Lover’s Island off Ile-la-Vache. Photography by Sebastian Lindstrom.

As an American living in Haiti, the topic of tourism as a way to boost the country’s struggling economy and image, comes up often. So it’s not surprising that NPR’s recent All Things Considered story on Haiti created a lot of attention in my world. Some found it humorously accurate, others, one-sided and misleading.

In the NPR story, Jason Beaubien mainly focuses on what Haiti would have to overcome to tap into the Caribbean tourism market. He highlights Labadee, the private Royal Caribbean hub, whose gated beach and attractions are worlds away from the poverty just outside. Overall, he paints this once-Club-Med country as dirty, dangerous and broken. Warning of elements that could “doom a family’s vacation before they even reach the hotel.”

Is he right? I think the problem here is demographics. Who says Haiti should focus on families in the first place? Is following in neighboring Dominican Republic’s resort-laden footsteps the only way to go?

In my opinion, the answer is backpackers. The same types who flood to Laos, Columbia, Ghana and beyond, searching for the next, untouched experience. These are travelers who crave culture over comfort. Stories over suntans. And who know that chaos often leads to cool.

Historic Jacmel. Photography by Josh Jakobitz.

Take Carnival, for example. In the piece, President Martelly says Haiti’s Carnival is the worst organized, but the most fun. Take it from me, he’s completely right. It’s one of the most amazing experiences, but it certainly isn’t kid-friendly with insane crowds, booty-grinding and general debauchery.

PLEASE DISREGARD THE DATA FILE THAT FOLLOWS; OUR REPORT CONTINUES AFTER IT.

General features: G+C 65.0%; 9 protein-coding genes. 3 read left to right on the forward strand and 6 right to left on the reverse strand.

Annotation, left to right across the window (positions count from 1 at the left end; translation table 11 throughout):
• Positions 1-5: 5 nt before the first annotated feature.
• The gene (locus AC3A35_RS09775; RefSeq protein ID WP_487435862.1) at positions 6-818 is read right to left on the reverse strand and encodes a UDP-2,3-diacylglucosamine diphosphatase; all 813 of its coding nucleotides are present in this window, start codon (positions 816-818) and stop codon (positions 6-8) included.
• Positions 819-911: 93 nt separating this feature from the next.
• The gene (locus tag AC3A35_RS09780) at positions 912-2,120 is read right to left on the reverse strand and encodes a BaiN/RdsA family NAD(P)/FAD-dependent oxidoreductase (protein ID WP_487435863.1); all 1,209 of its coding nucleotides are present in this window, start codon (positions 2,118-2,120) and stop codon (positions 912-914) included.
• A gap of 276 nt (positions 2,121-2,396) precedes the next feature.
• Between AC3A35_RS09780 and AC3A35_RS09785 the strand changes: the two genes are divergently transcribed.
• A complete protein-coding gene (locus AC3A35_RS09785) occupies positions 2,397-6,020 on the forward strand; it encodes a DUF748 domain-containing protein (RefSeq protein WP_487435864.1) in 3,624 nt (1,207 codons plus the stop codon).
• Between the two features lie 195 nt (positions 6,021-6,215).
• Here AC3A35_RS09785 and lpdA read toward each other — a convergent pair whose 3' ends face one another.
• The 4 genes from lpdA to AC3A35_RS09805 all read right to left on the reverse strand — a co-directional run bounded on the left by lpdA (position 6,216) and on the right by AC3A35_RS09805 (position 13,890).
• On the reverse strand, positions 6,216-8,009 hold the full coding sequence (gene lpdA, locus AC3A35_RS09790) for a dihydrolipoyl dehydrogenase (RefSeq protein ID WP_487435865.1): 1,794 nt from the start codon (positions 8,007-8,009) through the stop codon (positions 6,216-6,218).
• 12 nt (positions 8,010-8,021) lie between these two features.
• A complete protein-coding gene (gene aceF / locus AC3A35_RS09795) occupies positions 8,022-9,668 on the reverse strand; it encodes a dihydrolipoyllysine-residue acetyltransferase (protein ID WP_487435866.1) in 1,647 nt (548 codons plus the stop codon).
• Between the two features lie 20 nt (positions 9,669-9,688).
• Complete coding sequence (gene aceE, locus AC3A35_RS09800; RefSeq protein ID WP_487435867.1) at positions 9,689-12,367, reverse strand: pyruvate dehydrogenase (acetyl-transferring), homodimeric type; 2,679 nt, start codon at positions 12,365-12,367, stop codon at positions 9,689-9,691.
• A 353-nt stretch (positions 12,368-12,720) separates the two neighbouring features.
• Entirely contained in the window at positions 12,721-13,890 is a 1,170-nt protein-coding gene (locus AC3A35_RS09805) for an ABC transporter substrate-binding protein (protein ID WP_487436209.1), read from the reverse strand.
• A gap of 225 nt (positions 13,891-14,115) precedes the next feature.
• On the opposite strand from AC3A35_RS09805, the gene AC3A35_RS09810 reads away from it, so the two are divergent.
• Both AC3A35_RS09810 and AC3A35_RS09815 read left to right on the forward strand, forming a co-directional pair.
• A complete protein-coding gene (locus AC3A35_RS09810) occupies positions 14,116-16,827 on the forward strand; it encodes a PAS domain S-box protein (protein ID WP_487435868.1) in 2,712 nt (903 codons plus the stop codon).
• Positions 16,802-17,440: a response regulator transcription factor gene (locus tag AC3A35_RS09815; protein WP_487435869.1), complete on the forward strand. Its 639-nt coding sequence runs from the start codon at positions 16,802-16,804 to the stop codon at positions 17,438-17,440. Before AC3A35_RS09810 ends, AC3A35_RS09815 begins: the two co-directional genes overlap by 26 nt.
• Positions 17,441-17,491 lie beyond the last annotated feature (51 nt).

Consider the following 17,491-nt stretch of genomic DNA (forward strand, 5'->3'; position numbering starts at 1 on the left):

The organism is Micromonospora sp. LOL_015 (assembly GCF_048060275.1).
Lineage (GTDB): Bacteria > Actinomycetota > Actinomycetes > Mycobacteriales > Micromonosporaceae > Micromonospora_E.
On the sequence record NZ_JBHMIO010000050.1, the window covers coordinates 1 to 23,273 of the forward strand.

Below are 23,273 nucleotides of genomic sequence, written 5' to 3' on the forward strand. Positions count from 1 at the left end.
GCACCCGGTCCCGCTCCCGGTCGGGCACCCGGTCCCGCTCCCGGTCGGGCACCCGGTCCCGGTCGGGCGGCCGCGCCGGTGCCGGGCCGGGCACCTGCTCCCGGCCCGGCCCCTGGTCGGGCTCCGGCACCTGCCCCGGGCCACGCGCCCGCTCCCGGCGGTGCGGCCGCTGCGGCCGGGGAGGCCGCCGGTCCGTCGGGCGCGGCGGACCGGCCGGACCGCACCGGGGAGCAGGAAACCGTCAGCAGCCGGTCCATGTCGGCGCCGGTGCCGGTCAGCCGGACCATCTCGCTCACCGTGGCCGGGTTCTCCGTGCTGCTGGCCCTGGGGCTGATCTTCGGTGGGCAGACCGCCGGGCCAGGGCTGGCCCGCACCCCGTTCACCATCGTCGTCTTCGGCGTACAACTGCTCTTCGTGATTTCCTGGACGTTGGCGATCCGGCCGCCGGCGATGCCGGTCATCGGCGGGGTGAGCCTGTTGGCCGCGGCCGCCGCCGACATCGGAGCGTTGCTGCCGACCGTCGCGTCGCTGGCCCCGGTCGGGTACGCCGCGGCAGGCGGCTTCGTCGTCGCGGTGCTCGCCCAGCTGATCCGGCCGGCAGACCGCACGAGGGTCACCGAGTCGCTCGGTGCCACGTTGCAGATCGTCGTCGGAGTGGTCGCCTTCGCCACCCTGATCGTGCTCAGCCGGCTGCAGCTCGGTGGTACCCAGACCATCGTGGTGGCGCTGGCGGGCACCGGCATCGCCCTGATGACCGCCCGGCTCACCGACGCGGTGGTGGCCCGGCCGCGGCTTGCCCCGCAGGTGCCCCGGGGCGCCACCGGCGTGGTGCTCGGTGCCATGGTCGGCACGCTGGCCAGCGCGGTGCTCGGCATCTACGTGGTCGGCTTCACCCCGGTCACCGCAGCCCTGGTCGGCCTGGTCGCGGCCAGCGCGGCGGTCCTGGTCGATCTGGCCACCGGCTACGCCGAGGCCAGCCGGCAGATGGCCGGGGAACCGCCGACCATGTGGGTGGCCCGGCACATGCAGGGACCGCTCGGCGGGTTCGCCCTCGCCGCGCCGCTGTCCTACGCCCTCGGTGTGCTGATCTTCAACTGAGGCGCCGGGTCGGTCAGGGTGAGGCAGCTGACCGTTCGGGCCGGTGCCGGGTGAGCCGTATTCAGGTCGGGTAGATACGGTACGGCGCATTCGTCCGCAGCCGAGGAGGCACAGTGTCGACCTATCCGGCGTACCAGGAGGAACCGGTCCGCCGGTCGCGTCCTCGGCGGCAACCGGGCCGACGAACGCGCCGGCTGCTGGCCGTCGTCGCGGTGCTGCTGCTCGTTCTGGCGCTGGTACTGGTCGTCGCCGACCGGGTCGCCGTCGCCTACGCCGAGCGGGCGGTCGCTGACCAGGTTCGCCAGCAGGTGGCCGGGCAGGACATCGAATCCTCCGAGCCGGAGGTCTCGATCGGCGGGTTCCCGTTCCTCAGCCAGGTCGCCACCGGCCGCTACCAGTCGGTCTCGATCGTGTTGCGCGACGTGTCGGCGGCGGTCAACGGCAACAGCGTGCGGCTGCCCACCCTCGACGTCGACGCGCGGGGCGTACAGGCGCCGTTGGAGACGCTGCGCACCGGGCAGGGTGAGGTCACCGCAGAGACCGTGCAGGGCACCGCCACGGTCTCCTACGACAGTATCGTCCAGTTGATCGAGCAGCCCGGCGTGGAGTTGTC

For road-less-traveled types, Haiti is incredible. Head out west to the beaches of Les Cayes. Explore historic Cap-Haitien and climb the steps of the Citadel. Take a rigorous, unmarked hike over the mountains to Jacmel, cutting through a pine forest along the way. Just don’t expect it to be easy. But then again, for true backpackers, easy is boring.

Volunteers play football with village youth. Photography by Josh Jakobitz.

Looking for an immersive experience in Haiti? Spend 6 weeks this summer understanding Haiti with Operation Groundswell (OG). OG is a non-profit that offers travel and community service experiences, which aim to create more socially and environmentally aware backpackers around the world. The 6-week summer trips include a month of service work and 2 weeks of independent travel time. The early summer trip to Haiti will focus on reforestation projects, the late summer trip focuses on education.

For quality Haitian-run tourism trip packages, check out Tour Haiti (use Google Translate).

About the Author:

Stephanie Price is a freelance copywriter who oversees fundraising and communications for English in Mind Institute, a free adult English school in Port-au-Prince. She loves Haiti and not-so-secretly hopes you will too.


Travel Channel hosts in Haiti: